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Russian container ship towed away from B.C. coast; no longer a threat

A photo posted to the Facebook page of Maritime Forces Pacific (MARPAC) Saturday morning, Oct. 18, shows the Canadian Coast Guard ship Gordon Reid towing the Russian cargo ship Simushir. The ocean-going American tug boat Barbara Foss has since a secured a line and taken the ship under tow.
Image Credit: Facebook/Maritime Forces Pacific
October 19, 2014 - 9:20 AM

PRINCE RUPERT - A large tug boat is pulling a disabled Russian cargo ship along British Columbia's coast, ending fears that the vessel carrying hundreds of tons of fuel would drift ashore, hit rocks and spill.

The Canadian Forces' joint rescue co-ordination centre in Victoria says the ocean-going American tug boat Barbara Foss has a secure line attached to the ship.

Acting Sub Lt. Melissa Kia says the owners of the vessel plan to have it taken to Prince Rupert.

Kia says the winds and seas have calmed significantly since Saturday, and at their current speed of seven nautical miles per hour the ships should reach port later Sunday.

The Canadian Coast Guard vessel Sir Wilfrid Laurier and the U.S. Coast Guard vessel Spar are providing escort service.

A mechanical failure left the Simushar drifting in heavy seas Thursday night, sparking fears it could run aground and spill hundreds of tonnes of fuel along the pristine shores of Haida Gwaii, also known as the Queen Charlotte Islands.

A Canadian Coast Guard vessel tried towing Simushar Saturday, but the tether kept breaking.

Kia says there have been no such problems since the bigger and better equipped tug took over.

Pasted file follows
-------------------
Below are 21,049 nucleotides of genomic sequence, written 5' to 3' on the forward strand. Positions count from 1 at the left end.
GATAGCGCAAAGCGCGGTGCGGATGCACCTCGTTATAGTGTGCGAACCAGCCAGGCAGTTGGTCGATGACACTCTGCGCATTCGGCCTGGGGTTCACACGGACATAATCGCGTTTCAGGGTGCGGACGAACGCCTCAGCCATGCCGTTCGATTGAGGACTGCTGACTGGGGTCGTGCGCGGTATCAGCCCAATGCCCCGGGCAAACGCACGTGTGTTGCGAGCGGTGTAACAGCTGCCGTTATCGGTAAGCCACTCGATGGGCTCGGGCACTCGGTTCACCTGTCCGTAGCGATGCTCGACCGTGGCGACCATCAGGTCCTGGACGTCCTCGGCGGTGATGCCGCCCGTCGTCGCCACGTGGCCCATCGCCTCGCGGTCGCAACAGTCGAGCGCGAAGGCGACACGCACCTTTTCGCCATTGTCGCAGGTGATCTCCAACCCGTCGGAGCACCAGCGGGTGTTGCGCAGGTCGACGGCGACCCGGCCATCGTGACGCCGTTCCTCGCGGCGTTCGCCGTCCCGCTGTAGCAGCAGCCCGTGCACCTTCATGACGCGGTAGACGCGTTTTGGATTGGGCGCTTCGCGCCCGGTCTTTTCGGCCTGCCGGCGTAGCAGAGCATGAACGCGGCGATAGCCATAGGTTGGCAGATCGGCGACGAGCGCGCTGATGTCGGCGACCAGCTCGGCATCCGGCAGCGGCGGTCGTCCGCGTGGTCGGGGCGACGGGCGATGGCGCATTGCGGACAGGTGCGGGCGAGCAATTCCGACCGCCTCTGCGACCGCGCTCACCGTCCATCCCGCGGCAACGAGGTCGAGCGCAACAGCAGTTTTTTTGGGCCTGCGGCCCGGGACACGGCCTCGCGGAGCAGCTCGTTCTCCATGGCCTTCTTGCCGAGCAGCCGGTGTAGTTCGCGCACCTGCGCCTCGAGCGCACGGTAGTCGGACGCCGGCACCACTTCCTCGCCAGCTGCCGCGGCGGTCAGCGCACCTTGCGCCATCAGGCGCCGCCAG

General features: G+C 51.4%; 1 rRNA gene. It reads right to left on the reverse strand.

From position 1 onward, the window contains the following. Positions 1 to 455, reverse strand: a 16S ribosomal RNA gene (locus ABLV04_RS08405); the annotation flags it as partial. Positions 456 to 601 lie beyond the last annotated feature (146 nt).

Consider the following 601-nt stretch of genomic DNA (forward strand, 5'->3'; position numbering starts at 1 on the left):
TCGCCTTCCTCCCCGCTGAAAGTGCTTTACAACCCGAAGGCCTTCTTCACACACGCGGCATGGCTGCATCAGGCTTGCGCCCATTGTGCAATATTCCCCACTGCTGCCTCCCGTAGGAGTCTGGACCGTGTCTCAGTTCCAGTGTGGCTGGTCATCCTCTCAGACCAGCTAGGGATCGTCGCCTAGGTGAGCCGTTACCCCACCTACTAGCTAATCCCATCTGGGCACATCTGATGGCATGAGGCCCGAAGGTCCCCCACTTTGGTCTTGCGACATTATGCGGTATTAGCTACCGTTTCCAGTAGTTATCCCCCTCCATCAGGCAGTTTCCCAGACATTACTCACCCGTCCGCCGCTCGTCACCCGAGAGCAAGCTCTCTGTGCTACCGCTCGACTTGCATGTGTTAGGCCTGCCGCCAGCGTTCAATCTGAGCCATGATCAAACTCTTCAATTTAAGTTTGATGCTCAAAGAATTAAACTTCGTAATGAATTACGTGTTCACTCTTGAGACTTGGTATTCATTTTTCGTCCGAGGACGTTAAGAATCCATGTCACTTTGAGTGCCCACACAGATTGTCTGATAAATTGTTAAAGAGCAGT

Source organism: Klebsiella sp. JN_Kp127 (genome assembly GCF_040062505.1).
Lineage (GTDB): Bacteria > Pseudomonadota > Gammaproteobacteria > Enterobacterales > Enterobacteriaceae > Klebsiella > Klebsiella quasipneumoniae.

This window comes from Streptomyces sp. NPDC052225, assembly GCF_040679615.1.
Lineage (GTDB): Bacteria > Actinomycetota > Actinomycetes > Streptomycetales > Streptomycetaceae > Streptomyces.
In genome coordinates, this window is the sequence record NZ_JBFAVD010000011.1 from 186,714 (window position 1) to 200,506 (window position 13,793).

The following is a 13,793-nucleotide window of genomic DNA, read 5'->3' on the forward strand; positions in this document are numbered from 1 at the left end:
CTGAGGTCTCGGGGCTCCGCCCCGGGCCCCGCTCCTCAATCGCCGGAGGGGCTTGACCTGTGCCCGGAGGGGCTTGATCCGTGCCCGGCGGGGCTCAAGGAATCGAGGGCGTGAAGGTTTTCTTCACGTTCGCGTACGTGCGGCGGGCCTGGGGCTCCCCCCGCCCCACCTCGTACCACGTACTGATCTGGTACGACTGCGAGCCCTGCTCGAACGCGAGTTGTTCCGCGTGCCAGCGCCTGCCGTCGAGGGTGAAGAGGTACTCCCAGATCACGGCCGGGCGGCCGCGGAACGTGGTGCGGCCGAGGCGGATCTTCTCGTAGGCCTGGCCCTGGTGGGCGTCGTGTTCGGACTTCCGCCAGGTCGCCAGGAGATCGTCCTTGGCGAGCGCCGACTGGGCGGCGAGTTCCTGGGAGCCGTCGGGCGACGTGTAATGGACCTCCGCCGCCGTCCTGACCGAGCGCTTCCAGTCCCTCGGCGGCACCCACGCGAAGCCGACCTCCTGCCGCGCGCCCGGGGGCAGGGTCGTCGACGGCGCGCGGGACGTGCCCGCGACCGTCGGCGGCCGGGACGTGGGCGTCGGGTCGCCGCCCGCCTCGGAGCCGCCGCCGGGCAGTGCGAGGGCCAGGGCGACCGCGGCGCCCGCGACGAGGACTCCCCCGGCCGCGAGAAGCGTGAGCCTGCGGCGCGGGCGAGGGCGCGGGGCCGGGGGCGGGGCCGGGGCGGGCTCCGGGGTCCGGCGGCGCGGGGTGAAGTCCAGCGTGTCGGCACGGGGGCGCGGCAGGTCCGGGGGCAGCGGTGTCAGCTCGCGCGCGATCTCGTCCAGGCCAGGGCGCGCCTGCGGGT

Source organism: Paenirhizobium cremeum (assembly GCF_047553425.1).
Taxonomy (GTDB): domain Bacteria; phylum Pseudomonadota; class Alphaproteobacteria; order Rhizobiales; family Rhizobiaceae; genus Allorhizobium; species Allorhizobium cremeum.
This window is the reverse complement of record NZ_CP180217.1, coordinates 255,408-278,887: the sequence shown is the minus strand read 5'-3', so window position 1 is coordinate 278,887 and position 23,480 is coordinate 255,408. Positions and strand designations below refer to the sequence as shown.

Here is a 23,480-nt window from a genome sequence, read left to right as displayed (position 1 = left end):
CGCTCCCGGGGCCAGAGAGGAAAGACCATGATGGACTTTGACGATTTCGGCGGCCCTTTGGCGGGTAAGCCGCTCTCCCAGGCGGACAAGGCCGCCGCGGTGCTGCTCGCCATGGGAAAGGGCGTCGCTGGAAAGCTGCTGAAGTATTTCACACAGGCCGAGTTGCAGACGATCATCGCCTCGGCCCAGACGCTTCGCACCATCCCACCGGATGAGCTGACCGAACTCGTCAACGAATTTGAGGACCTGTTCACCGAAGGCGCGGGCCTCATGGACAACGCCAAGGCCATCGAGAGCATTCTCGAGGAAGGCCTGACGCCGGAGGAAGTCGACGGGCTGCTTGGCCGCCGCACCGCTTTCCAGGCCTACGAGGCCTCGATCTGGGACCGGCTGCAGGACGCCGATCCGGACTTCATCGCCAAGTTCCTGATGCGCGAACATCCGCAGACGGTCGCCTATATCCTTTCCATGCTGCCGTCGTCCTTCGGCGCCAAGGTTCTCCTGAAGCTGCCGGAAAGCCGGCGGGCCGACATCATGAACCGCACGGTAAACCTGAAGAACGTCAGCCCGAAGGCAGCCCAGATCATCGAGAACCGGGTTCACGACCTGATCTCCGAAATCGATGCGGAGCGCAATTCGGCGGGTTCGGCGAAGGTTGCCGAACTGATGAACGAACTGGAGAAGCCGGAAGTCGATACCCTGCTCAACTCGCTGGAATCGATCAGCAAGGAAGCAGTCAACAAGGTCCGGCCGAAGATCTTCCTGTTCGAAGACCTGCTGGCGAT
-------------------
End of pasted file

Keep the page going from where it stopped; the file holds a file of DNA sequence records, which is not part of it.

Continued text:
The 10 crew members were trying to repair the broken oil heater that has left the vessel disabled, Royal Canadian Navy Lt. Greg Menzies said.

The president of the Council of the Haida Nation warned Friday that a storm coming into the area was expected to push the ship onto the rocky shore, but President Pete Lantin later said their worst fears had subsided.

"If the weather picks up it could compromise that, but as of right now there is a little sense of relief that we might have averted catastrophe here," Lantin said.

About 5,000 people live on the islands and fish for food nearby, Lantin said.

The Simushir, which is about 440 feet (135 metres) long, was carrying a range of hydrocarbons, mining materials and other related chemicals. That included 400 tons of bunker oil and 50 tons of diesel.

A spokesman for Russian shipping firm Sakhalin Shipping Company or SASCO, the owners of the vessel, said it is carrying 298 containers of mining equipmentin addition to heavy bunker fuel as well as diesel oil for the voyage.

The U.S. Coast Guard had a helicopter on standby in the event that the crew members need to be pulled off the ship. Officials said the injured captain was evacuated by helicopter, but they were given no further medical details.

The Simushir is registered in Kholmsk, Russia and was built in the Netherlands in 1998, according to the company's website.

News from © The Canadian Press, 2014
The Canadian Press

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